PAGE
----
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How to respond to negative self-talk

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A young mother talking to her sad toddler son


“No one is going to like me; I won’t have any friends…”

“I can’t do it…”

“I don’t want to do it…”

“No, it’s going to be too scary…”

This is what negative self-talk sounds like from a preschooler.

Preschoolers, just like adults, experience anxiety when stepping into unfamiliar environments and this can manifest as negative self-talk.

“Negative self-talk is a very normal and a common response to facing challenges,” says Professor Adam Guastella, Clinical Psychologist and the Michael Crouch Chair in Child and Youth Mental Health at the University of Sydney’s Brain and Mind Centre.

“It’s when children criticise themselves or predict negative outcomes for themselves, and it is linked to underlying anxiety,” he says.

“Negative self-talk can happen for a whole range of reasons in preschoolers.

“Often, it is because a child feels anxious or worried about an experience, whether they are worried about being separated from a safe and comfortable place (like home) or person (like their parents), or whether they are worried about something they perceive as dangerous happening in a new environment.”

Sensitive and introverted children

Professor Guastella says that negative self-talk may be more common in children who are sensitive or introverted.

“Genetics can be involved but it can also be based on modelling from others, how they see their parents respond to challenges and the degree of criticism they perceive.

“These all affect whether a child feels worried or anxious about trying something new.”

Professor Guastella emphasises that there is an opportunity for children, with guidance from their parents, to learn how to respond to challenges to develop skills in emotional regulation, as well as, to develop resilience.

“That learning opportunity and process is very important,” he says.

“Children need to understand that they can get through or overcome whatever challenge they are worried about, and that it isn’t going to result in some terrible outcome.

“It is one of the foundations for developing self-confidence.”

It can be a challenge, as a parent, to know when to pull back and let your child experience that distress or to give more support, and no one is perfect at this. 
Professor Adam Guastella

3 Strategies: How parents can help

Professor Guastella explains that parents can easily become frustrated when they see the difficulty their child is having.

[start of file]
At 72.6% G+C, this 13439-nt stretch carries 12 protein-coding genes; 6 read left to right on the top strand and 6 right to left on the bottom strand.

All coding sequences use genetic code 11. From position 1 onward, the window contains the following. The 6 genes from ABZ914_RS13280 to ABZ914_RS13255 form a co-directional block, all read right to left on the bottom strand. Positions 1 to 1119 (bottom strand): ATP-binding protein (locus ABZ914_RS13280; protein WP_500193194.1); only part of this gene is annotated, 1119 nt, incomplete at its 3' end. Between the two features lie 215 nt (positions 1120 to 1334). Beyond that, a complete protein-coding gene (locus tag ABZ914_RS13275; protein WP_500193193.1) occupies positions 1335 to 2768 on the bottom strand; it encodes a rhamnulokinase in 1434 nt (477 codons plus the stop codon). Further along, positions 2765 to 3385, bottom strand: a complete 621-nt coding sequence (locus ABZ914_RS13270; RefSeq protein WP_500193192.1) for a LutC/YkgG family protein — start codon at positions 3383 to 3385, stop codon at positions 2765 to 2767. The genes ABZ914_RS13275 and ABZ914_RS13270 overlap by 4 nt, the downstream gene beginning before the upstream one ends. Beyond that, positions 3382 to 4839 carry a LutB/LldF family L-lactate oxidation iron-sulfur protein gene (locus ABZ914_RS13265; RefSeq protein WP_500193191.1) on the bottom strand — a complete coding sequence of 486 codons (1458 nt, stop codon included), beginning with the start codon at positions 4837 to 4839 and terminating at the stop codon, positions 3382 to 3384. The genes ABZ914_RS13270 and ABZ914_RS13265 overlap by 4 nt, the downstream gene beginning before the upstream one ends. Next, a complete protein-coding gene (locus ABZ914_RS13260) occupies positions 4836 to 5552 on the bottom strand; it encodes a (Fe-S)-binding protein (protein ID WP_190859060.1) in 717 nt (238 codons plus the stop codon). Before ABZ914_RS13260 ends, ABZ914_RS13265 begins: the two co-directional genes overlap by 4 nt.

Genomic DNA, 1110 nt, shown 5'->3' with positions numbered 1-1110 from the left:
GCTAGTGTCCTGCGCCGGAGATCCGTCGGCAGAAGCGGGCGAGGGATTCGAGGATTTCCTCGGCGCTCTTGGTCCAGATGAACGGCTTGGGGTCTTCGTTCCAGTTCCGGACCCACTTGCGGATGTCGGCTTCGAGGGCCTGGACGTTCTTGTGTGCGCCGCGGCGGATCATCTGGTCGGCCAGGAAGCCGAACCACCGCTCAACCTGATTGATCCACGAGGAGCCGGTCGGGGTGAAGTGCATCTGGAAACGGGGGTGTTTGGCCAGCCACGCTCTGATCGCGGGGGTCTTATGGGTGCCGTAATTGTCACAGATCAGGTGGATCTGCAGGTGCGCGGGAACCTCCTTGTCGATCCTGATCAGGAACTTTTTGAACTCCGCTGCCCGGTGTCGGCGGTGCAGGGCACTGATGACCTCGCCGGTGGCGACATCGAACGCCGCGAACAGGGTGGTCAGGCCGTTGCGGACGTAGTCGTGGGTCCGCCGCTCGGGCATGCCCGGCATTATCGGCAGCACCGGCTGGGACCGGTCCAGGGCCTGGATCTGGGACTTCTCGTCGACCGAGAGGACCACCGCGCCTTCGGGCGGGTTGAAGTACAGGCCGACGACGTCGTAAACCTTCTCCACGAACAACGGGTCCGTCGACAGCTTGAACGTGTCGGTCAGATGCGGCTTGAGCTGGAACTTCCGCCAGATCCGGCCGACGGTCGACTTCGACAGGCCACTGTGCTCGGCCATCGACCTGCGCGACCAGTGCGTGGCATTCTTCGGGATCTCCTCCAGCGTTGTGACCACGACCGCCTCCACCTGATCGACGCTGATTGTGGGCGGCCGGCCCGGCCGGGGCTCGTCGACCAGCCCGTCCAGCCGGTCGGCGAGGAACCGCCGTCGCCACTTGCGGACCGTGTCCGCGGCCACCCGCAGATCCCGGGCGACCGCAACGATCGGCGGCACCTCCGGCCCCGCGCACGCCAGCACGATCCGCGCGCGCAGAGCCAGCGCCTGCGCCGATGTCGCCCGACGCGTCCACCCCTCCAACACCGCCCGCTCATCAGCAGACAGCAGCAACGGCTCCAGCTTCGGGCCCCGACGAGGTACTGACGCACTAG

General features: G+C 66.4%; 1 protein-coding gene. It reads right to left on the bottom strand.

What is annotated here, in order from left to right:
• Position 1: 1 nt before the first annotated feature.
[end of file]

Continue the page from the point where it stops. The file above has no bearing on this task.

“The first strategy I recommend for parents is to not be highly critical or punitive in the process of trying to get your child to do whatever task they are resisting, or to shut down the child’s concern,” he says.

The second step, he recommends, is to listen to the concerns expressed by the child.

“Sometimes, even the child doesn’t fully understand why they are anxious about a certain situation,” he says.

Taking the time to actively listen and find out the underlying concern, parents will be better equipped to problem solve with the child and develop some clear strategies on how to manage the problem.

“The third strategy is a bit trickier,” says Professor Guastella.

“Parents need to learn how much involvement to have in those experiences.

“Some parents will be overprotective and stop the child from experiencing those challenging situations.

“However, that overprotectiveness can increase the child’s anxiety.

“Others may not want to walk through the steps with children to give them that guidance.

“It can be a challenge, as a parent, to know when to pull back and let your child experience that distress or to give more support, and no one is perfect at this.

“You are there for your child, you are there to listen to them, but you aren’t there to stop them from experiencing those challenges.”

Anxiety and mental health

Professor Guastella emphasises that it is natural for anyone, adult or child, to seek safety when they are afraid, but that it is very important to not reinforce safety seeking, but to encourage and promote independence.

In some cases, negative self-talk can become more than just a child trying to voice their anxiety.

“When the negative self-talk starts to impact on a child’s life, for example they aren’t able to go to school or the anxiety is manifesting into physical illness, if these become quite prominent and stop the child from participating in everyday life, then it’s important to seek professional help,” he says.

Anxiety-related mental health issues were identified as the third most common chronic condition among children aged birth to 14 in the 2020 report on Australia’s Children.

Anxiety disorders were also found to be more common among girls and led to an average of six missed days of school.

Professor Guastella highlights that parents need to know that no one gets it right all the time, especially in these situations.

“If you do your best to support and encourage your child when they are expressing negative-self talk, then you are more likely to get good outcomes,” he says.

“But there are going to be some days that you are just not going to get it right and that’s okay.”